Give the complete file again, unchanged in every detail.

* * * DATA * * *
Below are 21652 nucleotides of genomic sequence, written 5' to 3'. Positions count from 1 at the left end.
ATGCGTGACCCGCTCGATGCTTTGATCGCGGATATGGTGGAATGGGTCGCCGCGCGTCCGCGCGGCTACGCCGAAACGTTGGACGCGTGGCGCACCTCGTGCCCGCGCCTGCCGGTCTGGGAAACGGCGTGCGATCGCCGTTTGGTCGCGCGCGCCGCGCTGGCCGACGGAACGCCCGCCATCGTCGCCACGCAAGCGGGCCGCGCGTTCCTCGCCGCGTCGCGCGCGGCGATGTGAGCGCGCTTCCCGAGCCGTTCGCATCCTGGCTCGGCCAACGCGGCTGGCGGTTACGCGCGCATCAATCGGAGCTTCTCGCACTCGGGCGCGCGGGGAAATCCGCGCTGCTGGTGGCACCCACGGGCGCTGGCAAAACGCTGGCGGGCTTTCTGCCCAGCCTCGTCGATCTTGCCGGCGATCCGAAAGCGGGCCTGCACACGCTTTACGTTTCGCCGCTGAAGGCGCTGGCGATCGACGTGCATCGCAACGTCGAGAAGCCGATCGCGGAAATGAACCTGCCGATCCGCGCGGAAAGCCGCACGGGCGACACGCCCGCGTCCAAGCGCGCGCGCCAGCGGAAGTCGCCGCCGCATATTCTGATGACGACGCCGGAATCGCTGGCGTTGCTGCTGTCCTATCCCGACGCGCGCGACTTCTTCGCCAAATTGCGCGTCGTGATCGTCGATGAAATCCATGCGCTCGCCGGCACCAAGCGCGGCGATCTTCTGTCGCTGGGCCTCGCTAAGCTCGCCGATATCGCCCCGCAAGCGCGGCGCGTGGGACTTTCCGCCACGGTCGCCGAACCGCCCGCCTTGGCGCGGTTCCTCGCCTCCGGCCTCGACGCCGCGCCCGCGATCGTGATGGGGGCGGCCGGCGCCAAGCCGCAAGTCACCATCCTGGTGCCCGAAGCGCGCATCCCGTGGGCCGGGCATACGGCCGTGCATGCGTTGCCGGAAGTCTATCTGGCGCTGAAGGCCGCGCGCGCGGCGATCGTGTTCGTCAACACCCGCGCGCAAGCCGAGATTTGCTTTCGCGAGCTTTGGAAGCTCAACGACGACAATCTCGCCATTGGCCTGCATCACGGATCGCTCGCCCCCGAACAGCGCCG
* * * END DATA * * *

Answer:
Below are 21652 nucleotides of genomic sequence, written 5' to 3'. Positions count from 1 at the left end.
ATGCGTGACCCGCTCGATGCTTTGATCGCGGATATGGTGGAATGGGTCGCCGCGCGTCCGCGCGGCTACGCCGAAACGTTGGACGCGTGGCGCACCTCGTGCCCGCGCCTGCCGGTCTGGGAAACGGCGTGCGATCGCCGTTTGGTCGCGCGCGCCGCGCTGGCCGACGGAACGCCCGCCATCGTCGCCACGCAAGCGGGCCGCGCGTTCCTCGCCGCGTCGCGCGCGGCGATGTGAGCGCGCTTCCCGAGCCGTTCGCATCCTGGCTCGGCCAACGCGGCTGGCGGTTACGCGCGCATCAATCGGAGCTTCTCGCACTCGGGCGCGCGGGGAAATCCGCGCTGCTGGTGGCACCCACGGGCGCTGGCAAAACGCTGGCGGGCTTTCTGCCCAGCCTCGTCGATCTTGCCGGCGATCCGAAAGCGGGCCTGCACACGCTTTACGTTTCGCCGCTGAAGGCGCTGGCGATCGACGTGCATCGCAACGTCGAGAAGCCGATCGCGGAAATGAACCTGCCGATCCGCGCGGAAAGCCGCACGGGCGACACGCCCGCGTCCAAGCGCGCGCGCCAGCGGAAGTCGCCGCCGCATATTCTGATGACGACGCCGGAATCGCTGGCGTTGCTGCTGTCCTATCCCGACGCGCGCGACTTCTTCGCCAAATTGCGCGTCGTGATCGTCGATGAAATCCATGCGCTCGCCGGCACCAAGCGCGGCGATCTTCTGTCGCTGGGCCTCGCTAAGCTCGCCGATATCGCCCCGCAAGCGCGGCGCGTGGGACTTTCCGCCACGGTCGCCGAACCGCCCGCCTTGGCGCGGTTCCTCGCCTCCGGCCTCGACGCCGCGCCCGCGATCGTGATGGGGGCGGCCGGCGCCAAGCCGCAAGTCACCATCCTGGTGCCCGAAGCGCGCATCCCGTGGGCCGGGCATACGGCCGTGCATGCGTTGCCGGAAGTCTATCTGGCGCTGAAGGCCGCGCGCGCGGCGATCGTGTTCGTCAACACCCGCGCGCAAGCCGAGATTTGCTTTCGCGAGCTTTGGAAGCTCAACGACGACAATCTCGCCATTGGCCTGCATCACGGATCGCTCGCCCCCGAACAGCGCCG